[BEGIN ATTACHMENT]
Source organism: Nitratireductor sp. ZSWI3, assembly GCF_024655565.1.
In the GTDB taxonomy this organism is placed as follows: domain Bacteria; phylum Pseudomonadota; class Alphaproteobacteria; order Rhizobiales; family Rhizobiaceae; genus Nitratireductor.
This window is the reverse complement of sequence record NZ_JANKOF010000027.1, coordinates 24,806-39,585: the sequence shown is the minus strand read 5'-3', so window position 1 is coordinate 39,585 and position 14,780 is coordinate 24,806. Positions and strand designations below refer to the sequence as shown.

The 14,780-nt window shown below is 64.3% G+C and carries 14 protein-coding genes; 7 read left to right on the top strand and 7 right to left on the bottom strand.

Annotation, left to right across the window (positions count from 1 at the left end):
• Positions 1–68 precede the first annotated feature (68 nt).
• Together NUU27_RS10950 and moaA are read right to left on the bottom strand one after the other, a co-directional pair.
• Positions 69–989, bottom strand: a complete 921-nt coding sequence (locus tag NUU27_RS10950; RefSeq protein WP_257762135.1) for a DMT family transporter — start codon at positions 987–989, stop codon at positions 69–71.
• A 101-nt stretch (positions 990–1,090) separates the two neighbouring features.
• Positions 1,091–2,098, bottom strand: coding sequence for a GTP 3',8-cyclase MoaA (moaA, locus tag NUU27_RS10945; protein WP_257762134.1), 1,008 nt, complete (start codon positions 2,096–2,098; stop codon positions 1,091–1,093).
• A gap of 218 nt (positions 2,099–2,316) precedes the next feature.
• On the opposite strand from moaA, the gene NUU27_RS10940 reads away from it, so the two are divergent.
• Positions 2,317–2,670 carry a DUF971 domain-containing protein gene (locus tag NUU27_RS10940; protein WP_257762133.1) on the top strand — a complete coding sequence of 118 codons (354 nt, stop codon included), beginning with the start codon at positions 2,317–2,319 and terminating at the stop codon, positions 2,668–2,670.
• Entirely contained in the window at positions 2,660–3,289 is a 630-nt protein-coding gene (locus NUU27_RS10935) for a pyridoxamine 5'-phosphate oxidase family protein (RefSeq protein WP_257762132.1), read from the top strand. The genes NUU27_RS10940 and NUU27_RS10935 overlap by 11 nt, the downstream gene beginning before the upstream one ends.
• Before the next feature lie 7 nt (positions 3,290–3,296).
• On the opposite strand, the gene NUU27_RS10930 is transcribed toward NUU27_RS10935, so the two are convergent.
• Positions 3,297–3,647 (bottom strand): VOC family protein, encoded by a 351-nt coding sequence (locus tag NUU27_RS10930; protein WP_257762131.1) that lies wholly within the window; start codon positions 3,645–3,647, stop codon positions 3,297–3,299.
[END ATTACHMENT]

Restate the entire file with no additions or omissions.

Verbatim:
Source organism: Nitratireductor sp. ZSWI3, assembly GCF_024655565.1.
In the GTDB taxonomy this organism is placed as follows: domain Bacteria; phylum Pseudomonadota; class Alphaproteobacteria; order Rhizobiales; family Rhizobiaceae; genus Nitratireductor.
This window is the reverse complement of sequence record NZ_JANKOF010000027.1, coordinates 24,806-39,585: the sequence shown is the minus strand read 5'-3', so window position 1 is coordinate 39,585 and position 14,780 is coordinate 24,806. Positions and strand designations below refer to the sequence as shown.

The 14,780-nt window shown below is 64.3% G+C and carries 14 protein-coding genes; 7 read left to right on the top strand and 7 right to left on the bottom strand.

Annotation, left to right across the window (positions count from 1 at the left end):
• Positions 1–68 precede the first annotated feature (68 nt).
• Together NUU27_RS10950 and moaA are read right to left on the bottom strand one after the other, a co-directional pair.
• Positions 69–989, bottom strand: a complete 921-nt coding sequence (locus tag NUU27_RS10950; RefSeq protein WP_257762135.1) for a DMT family transporter — start codon at positions 987–989, stop codon at positions 69–71.
• A 101-nt stretch (positions 990–1,090) separates the two neighbouring features.
• Positions 1,091–2,098, bottom strand: coding sequence for a GTP 3',8-cyclase MoaA (moaA, locus tag NUU27_RS10945; protein WP_257762134.1), 1,008 nt, complete (start codon positions 2,096–2,098; stop codon positions 1,091–1,093).
• A gap of 218 nt (positions 2,099–2,316) precedes the next feature.
• On the opposite strand from moaA, the gene NUU27_RS10940 reads away from it, so the two are divergent.
• Positions 2,317–2,670 carry a DUF971 domain-containing protein gene (locus tag NUU27_RS10940; protein WP_257762133.1) on the top strand — a complete coding sequence of 118 codons (354 nt, stop codon included), beginning with the start codon at positions 2,317–2,319 and terminating at the stop codon, positions 2,668–2,670.
• Entirely contained in the window at positions 2,660–3,289 is a 630-nt protein-coding gene (locus NUU27_RS10935) for a pyridoxamine 5'-phosphate oxidase family protein (RefSeq protein WP_257762132.1), read from the top strand. The genes NUU27_RS10940 and NUU27_RS10935 overlap by 11 nt, the downstream gene beginning before the upstream one ends.
• Before the next feature lie 7 nt (positions 3,290–3,296).
• On the opposite strand, the gene NUU27_RS10930 is transcribed toward NUU27_RS10935, so the two are convergent.
• Positions 3,297–3,647 (bottom strand): VOC family protein, encoded by a 351-nt coding sequence (locus tag NUU27_RS10930; protein WP_257762131.1) that lies wholly within the window; start codon positions 3,645–3,647, stop codon positions 3,297–3,299.